AI’s Transformative Influence on Legal Access

A glimpse into the future


AI’s Transformative Influence on Legal Access

The world stands on the precipice of a transformation powered by artificial intelligence (AI). Anyone who has used ChatGPT, since it was released in November 2022, knows the power of AI to free us from monotonous work and allow us to better direct our attention elsewhere. While we currently are witnessing early applications, AI has a long way to go. GPT-3.5, which many of us have used through ChatGPT, has 175 billion parameters (essentially, what the AI “learns”) — Wu Dao 2.0 has 1.75 trillion, and GPT-4 is estimated to be in the same ballpark.

But the point of this article isn’t to gawk at numbers. The point is to talk about how the technologies enabled by AI are going to change the landscape of the justice system.

Natural Language Processing (NLP, not to be confused with neuro-linguistic programming) focuses on enabling computers to understand, interpret and generate human language — essentially, to translate human language into data, and data into human language. What’s so interesting about this, from a legal perspective, is that law already is a set of rules expressed in language. Computers, as it happens, tend to have been very good, for a very long time, at producing results of certain rule sets (one could argue that’s all they do).

Current applications of NLP tend to be focused on document analysis, language translation and search. Harnessing NLP means more than paving the cow path — in an intelligent system, NLP can help decipher facts, explain law and frame issues. Advanced NLP systems will empower litigants and legal professionals to interact with vast amounts of data quickly and efficiently, and express themselves effectively.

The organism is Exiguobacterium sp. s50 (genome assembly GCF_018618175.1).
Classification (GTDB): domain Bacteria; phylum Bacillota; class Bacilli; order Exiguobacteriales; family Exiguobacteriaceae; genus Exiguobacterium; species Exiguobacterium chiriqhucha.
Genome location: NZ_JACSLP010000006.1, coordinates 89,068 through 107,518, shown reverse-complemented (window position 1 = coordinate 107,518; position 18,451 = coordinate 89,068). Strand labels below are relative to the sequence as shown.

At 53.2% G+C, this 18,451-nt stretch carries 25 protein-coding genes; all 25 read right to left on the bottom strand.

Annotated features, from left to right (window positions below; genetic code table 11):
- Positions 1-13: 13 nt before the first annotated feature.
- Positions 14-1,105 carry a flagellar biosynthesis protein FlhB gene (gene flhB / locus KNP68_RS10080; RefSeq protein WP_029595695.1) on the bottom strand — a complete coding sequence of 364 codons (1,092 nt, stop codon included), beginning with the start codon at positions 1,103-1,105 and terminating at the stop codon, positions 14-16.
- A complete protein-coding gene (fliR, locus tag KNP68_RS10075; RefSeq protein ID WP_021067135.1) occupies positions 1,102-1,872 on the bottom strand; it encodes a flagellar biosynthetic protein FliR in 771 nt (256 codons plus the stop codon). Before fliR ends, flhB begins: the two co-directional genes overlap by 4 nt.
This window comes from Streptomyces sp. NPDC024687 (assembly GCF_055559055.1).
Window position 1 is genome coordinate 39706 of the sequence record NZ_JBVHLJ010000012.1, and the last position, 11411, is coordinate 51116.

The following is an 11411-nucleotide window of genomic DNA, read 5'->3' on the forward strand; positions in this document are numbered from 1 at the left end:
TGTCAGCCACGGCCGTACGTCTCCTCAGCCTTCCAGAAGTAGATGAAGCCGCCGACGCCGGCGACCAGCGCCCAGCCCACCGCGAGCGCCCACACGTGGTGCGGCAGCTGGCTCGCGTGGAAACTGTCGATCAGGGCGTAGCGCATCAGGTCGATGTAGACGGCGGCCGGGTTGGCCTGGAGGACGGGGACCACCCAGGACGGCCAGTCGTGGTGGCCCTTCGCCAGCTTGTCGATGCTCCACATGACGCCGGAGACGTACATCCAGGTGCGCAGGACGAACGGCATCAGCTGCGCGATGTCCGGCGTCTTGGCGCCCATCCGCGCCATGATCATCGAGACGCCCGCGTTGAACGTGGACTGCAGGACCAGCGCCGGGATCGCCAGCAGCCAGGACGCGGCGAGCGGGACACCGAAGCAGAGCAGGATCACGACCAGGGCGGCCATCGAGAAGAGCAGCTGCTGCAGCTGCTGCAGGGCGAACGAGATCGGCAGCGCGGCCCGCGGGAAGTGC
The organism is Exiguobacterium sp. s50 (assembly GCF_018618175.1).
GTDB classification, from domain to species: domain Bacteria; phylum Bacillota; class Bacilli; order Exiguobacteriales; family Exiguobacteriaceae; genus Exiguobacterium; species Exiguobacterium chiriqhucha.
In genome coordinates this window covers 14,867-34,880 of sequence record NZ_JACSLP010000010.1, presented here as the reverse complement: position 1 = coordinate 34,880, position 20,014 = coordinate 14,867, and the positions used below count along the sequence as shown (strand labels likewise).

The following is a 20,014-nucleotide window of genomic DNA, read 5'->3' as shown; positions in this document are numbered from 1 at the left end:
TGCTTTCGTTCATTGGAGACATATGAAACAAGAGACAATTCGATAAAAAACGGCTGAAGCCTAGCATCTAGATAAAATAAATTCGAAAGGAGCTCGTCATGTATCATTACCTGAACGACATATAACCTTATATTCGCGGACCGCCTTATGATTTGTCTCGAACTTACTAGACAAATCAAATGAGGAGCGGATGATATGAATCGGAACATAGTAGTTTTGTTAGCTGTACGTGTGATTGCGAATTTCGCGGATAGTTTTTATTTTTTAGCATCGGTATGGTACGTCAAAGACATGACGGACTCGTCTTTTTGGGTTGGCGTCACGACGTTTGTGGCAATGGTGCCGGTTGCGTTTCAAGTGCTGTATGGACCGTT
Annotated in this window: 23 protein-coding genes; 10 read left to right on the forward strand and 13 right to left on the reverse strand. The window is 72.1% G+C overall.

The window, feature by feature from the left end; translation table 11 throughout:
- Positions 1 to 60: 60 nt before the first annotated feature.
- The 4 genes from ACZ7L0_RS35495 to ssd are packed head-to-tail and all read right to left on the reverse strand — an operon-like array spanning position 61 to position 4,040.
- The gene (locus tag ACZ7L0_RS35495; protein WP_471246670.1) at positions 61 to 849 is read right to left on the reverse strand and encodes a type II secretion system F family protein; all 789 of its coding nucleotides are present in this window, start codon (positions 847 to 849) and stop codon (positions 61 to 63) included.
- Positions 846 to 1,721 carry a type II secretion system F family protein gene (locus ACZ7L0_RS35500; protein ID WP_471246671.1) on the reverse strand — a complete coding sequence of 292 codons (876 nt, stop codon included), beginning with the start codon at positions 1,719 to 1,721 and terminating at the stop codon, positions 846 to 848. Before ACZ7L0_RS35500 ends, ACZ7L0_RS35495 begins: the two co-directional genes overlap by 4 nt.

AI creates significant scope for more efficient, cost-effective and accessible dispute resolution. Online dispute resolution (ODR) is more likely to become accessible and easily administrated, and legal information democratized. There will no longer be a requirement to attend a library for legal research or to hire a lawyer to help formulate factual arguments or provide an understanding of the law. Decision-makers may find themselves more effectively able to free themselves from the constraints of human language: with the assistance of AI, evaluating arguments and writing decisions on the basis of their internal logical structure, and the logic of external legal precedent, free from the flaws and nuances of an imperfect language.

In the same vein, legislation may cease to be written in complicated legal language, susceptible to ambiguity, contradiction and interpretation that does not align with the original intent. Instead of being written, legislation may be “coded,” to be translated into human language as needed. Or equivalently, proposed legislation may be translated from human language into data, to be checked for absolute clarity, and to ensure the proposed law aligns with prevailing circumstances (e.g., is data-driven, and is the best way to achieve the legislative objective).

Human language has long been the bane of the justice system: an imprecise tool, used to create laws that aim at precision. We have a way to fix that, and as lawyers in British Columbia, we swore an oath to “conduct ourselves truly and with integrity” and to “uphold the rule of law and the rights and freedoms of all persons.”

As we move forward, we must anticipate AI being invaluable in removing many of the obstacles to access to justice that have plagued our societies, since formal justice systems began. The law will become readily available, in plain language, from anywhere in the world. You will no longer need a 3-year degree, and years of practice as a lawyer, to understand a small portion of the law that applies to you. To participate in the justice system, you will no longer need to be fluent in English, able-bodied, sighted, able to hear or able to read.

That’s a future worth fighting for.

Related Articles